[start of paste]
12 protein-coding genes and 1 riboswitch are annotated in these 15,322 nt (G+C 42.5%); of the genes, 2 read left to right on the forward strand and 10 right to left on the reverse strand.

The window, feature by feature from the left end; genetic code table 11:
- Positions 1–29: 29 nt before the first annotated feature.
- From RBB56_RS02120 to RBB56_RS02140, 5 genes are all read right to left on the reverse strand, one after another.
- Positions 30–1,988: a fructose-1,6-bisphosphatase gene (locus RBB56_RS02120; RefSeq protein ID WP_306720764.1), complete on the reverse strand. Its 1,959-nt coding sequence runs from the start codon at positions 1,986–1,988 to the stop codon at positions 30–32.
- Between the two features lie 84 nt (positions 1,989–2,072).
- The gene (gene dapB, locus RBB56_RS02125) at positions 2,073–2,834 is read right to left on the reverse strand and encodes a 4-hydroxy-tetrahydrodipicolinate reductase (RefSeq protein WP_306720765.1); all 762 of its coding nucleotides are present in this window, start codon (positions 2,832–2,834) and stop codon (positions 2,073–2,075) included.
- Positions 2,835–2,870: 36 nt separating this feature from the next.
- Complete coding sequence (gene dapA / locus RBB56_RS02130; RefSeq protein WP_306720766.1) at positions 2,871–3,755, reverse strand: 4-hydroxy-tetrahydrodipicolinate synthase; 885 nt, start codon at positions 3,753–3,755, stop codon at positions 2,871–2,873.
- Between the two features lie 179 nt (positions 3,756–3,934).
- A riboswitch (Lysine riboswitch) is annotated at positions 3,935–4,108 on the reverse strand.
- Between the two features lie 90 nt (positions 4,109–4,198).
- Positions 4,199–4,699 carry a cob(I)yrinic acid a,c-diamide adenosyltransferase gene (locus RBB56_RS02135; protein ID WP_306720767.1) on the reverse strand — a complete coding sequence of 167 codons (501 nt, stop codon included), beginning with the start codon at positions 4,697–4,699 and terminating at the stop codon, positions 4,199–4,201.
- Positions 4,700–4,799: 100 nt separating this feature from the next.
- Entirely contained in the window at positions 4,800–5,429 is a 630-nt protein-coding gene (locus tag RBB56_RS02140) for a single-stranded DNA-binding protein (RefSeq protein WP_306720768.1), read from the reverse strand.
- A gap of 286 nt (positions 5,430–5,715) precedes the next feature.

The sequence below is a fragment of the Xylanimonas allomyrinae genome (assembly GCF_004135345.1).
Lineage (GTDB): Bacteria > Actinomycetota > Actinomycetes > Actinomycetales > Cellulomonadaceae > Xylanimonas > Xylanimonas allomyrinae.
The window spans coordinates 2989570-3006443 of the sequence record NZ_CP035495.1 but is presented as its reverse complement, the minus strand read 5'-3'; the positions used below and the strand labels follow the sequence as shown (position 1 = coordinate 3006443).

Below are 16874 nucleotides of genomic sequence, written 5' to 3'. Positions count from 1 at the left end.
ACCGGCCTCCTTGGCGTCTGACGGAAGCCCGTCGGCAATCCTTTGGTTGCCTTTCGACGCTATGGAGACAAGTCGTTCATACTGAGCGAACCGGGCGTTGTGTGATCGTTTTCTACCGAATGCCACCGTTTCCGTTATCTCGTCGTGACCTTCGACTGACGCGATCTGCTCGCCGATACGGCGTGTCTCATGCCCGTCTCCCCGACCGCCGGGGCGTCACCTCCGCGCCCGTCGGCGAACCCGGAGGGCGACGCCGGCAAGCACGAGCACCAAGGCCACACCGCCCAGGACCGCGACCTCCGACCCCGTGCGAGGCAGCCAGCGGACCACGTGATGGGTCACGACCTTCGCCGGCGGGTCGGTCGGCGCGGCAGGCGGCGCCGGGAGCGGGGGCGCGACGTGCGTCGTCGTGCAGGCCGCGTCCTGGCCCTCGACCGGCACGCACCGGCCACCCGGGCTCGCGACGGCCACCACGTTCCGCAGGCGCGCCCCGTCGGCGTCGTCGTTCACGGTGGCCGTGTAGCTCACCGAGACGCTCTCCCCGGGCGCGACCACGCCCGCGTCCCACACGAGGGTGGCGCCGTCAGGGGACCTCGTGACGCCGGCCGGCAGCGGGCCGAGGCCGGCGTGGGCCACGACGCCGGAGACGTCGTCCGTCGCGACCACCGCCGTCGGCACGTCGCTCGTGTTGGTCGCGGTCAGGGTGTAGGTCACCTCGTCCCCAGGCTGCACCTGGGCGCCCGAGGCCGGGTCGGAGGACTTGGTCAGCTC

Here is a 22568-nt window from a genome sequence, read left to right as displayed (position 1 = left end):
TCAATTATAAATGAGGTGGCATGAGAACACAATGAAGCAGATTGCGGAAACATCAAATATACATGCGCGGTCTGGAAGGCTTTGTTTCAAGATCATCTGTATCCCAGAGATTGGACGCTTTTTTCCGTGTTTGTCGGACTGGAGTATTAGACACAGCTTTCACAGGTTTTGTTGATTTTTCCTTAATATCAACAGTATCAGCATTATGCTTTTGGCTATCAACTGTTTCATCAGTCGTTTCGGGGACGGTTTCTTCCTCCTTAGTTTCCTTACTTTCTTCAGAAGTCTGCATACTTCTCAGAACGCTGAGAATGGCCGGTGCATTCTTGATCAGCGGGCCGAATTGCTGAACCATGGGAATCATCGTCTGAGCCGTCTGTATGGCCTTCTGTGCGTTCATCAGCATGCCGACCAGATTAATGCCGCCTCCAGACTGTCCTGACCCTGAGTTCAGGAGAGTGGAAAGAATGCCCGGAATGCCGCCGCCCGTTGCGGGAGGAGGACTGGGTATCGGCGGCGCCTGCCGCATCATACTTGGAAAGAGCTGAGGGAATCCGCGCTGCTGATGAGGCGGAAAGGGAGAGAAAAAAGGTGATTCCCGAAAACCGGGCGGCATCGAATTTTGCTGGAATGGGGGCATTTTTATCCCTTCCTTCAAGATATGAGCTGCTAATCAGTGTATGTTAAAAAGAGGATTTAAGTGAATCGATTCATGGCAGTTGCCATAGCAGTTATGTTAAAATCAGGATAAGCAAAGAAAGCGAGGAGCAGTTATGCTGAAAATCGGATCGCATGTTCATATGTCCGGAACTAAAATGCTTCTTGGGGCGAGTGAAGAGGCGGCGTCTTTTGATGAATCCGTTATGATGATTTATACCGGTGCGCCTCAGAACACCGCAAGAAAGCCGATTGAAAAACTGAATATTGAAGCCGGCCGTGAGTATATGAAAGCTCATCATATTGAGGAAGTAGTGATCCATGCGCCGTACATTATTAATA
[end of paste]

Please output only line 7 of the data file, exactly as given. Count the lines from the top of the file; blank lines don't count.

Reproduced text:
- The gene (gene dapB, locus RBB56_RS02125) at positions 2,073–2,834 is read right to left on the reverse strand and encodes a 4-hydroxy-tetrahydrodipicolinate reductase (RefSeq protein WP_306720765.1); all 762 of its coding nucleotides are present in this window, start codon (positions 2,832–2,834) and stop codon (positions 2,073–2,075) included.